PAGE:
Alleged FLL Airport Shooter Makes First Court Appearance

The Iraq war veteran held in the fatal shooting of five people inside Fort Lauderdale-Hollywood International Airport answered questions in a clear voice as he was appointed public defenders and told he could face the death penalty during his first appearance in federal court Monday.

Esteban Santiago entered court wearing shackles and a red jump suit. The hearing lasted 18 minutes, with Santiago telling Judge Alicia Valle he has no job and just $10 in the bank.

He said he had been in the Army, where he made about $15,000 a year. He mentioned expenses including $560 in monthly rent, plus phone and other utility bills. He said he owns no property and doesn't have a vehicle. He said he had worked for a security company, Signal 88, in Anchorage, Alaska, until November, making $2,100 a month.

Valle told Santiago the death penalty could apply in the case.

"We are telling you the maximum penalty allowed by law so that you understand the seriousness of the charges," the judge said.

Valle also appointed a public defender for Santiago, who remained seated throughout the hearing. After the hearing the court-appointed attorney said he had just met Santiago and had no comment.

Santiago will remain behind bars until his next hearing, scheduled for Jan. 17.

Santiago, a 26-year-old Iraq war veteran from Anchorage, Alaska, is charged with committing violence against people at an international airport resulting in death and with two firearms offenses.

Friday's shooting inside FLL claimed the lives of five people, while six others were shot and dozens more were treated for various injuries. The six injured people remained hospitalized at Broward Health Medical Center Monday.

NBC 6 cameras caught Esteban Santaigo being taken from the Broward Jail to federal court for his first hearing.

The hearing Monday in the Fort Lauderdale courtroom is only the beginning of what will likely be a lengthy journey through the federal court system.

Although the charges carry a potential death sentence, the Justice Department will decide later whether to pursue that penalty assuming Santiago is convicted. Many other issues can come into play, such as whether he decides to plead guilty or go to trial.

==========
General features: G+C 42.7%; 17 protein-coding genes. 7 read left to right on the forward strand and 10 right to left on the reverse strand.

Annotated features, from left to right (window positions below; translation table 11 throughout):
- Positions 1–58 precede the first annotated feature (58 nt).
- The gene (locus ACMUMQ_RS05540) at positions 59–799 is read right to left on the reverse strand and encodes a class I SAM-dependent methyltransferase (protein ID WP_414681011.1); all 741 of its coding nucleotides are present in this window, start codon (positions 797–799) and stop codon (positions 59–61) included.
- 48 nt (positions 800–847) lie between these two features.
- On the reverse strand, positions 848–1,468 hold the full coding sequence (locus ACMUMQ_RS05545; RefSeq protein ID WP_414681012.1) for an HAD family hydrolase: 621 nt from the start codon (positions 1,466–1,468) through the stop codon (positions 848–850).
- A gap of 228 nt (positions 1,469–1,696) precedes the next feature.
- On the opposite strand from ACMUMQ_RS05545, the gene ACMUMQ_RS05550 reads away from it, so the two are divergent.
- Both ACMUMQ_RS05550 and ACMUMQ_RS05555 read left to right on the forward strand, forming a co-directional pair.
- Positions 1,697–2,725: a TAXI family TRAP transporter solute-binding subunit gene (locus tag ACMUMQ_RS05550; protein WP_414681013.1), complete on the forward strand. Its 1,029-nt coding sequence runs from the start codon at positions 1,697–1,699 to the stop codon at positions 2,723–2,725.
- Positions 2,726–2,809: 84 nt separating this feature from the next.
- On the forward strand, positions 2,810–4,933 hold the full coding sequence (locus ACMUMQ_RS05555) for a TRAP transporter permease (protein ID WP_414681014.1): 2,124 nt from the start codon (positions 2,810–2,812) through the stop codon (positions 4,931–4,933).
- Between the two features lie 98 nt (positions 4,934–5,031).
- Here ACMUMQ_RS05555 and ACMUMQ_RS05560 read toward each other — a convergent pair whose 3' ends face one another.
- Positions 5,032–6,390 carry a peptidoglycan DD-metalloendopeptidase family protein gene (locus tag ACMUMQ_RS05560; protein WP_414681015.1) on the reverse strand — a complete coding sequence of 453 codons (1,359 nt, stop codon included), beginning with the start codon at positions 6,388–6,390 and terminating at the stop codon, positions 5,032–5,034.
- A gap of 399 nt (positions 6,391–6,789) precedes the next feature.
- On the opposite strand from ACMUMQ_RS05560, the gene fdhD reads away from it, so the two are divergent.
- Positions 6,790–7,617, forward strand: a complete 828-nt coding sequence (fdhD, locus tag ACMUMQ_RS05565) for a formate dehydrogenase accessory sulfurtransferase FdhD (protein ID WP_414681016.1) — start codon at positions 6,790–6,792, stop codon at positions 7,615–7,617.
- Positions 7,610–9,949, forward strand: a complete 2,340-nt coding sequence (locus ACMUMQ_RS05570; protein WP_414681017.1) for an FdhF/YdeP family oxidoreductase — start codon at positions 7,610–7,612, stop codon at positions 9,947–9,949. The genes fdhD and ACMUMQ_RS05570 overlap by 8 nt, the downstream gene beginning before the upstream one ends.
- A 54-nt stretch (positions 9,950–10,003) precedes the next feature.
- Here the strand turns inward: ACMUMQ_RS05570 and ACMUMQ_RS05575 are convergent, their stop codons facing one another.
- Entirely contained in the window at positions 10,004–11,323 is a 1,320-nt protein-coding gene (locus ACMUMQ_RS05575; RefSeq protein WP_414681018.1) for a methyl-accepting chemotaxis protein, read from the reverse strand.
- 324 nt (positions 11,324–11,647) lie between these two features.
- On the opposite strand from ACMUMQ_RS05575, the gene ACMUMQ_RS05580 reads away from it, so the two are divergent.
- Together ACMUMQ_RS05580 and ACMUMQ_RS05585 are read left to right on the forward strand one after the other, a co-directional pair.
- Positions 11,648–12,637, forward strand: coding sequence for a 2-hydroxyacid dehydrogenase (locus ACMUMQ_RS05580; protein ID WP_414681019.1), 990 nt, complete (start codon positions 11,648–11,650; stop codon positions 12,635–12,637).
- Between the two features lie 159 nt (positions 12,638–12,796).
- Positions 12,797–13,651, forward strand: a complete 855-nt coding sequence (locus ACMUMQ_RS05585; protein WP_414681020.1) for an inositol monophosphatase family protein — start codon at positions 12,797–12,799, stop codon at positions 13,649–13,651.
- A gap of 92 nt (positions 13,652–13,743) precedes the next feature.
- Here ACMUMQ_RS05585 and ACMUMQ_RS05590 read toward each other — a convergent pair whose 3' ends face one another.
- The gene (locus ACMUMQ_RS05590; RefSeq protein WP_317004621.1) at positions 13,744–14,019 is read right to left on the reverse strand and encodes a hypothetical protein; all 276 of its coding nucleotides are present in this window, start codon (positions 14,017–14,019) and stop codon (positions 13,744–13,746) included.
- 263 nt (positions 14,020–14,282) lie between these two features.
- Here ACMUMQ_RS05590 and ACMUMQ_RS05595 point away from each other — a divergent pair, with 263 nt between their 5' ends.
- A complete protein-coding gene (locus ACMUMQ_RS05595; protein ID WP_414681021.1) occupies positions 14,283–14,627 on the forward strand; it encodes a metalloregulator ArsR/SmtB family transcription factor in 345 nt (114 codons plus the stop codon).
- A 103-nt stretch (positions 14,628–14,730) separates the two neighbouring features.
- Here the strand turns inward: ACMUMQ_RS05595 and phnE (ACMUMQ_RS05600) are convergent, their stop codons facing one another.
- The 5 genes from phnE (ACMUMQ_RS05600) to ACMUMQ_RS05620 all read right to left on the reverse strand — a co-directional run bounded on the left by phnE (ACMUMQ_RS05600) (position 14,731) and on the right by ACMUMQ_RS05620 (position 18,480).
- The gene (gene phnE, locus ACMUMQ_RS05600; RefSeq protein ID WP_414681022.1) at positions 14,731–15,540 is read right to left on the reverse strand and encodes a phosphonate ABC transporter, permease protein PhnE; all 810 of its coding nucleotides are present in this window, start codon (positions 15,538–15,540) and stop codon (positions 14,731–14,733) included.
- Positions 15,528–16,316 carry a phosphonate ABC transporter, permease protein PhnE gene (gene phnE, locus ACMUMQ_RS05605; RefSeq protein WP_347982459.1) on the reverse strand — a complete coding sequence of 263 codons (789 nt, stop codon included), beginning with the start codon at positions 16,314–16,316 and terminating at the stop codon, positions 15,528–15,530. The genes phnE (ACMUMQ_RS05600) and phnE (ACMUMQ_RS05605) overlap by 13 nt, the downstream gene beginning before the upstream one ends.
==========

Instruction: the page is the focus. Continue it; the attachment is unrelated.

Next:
Guilty pleas usually do not result in death sentences. The airport violence charge allows a sentencing judge wide latitude in deciding how many years behind bars he might serve, all the way up to life in prison, if the death penalty is off the table.

Uphill at best. There are dozens of witnesses to the shooting and the FBI said in an affidavit that he told agents in a post-arrest interview how he planned the attack, what weapon he brought with him to Florida, how he loaded the gun from his checked luggage in an airport bathroom and came out firing.

There is also video surveillance of the shooting that shows the shooting and its aftermath. Santiago was arrested after running out of ammunition and lying spread-eagle on the floor until a deputy took him in to custody, his 9mm handgun nearby.

Santiago's attorney can ask for a mental competency evaluation to determine if he is fit to stand trial. It's a fairly high standard for any defendant to escape criminal charges because of mental problems because many defendants understand the difference between right and wrong.

The main issue for the court is whether a defendant is too impaired to assist in his own defense. Most defendants who go this route are ultimately judged fit for trial and the mental health issue becomes a major factor at sentencing.

They could. So far the case against Santiago is proceeding in the federal system. Theoretically the state could charge Santiago with five counts of first-degree murder - again punishable by death - as well as multiple counts of attempted murder and many other charges.

Broward County's chief prosecutor, Michael Satz, so far has not indicated one way or another if he will pursue a separate case. Because of several Supreme Court rulings, Florida's death penalty system is currently in limbo.

Federal prosecutors could obtain a new grand jury indictment charging Santiago with terror-related offenses, either adding them to the existing charges or substituting them. So far, FBI agents have said they have uncovered no evidence linking Santiago to international terrorism. He did tell authorities in Alaska, however, that U.S. intelligence agencies were directing him to take orders from the Islamic State terror group.

Copyright AP - Associated Press
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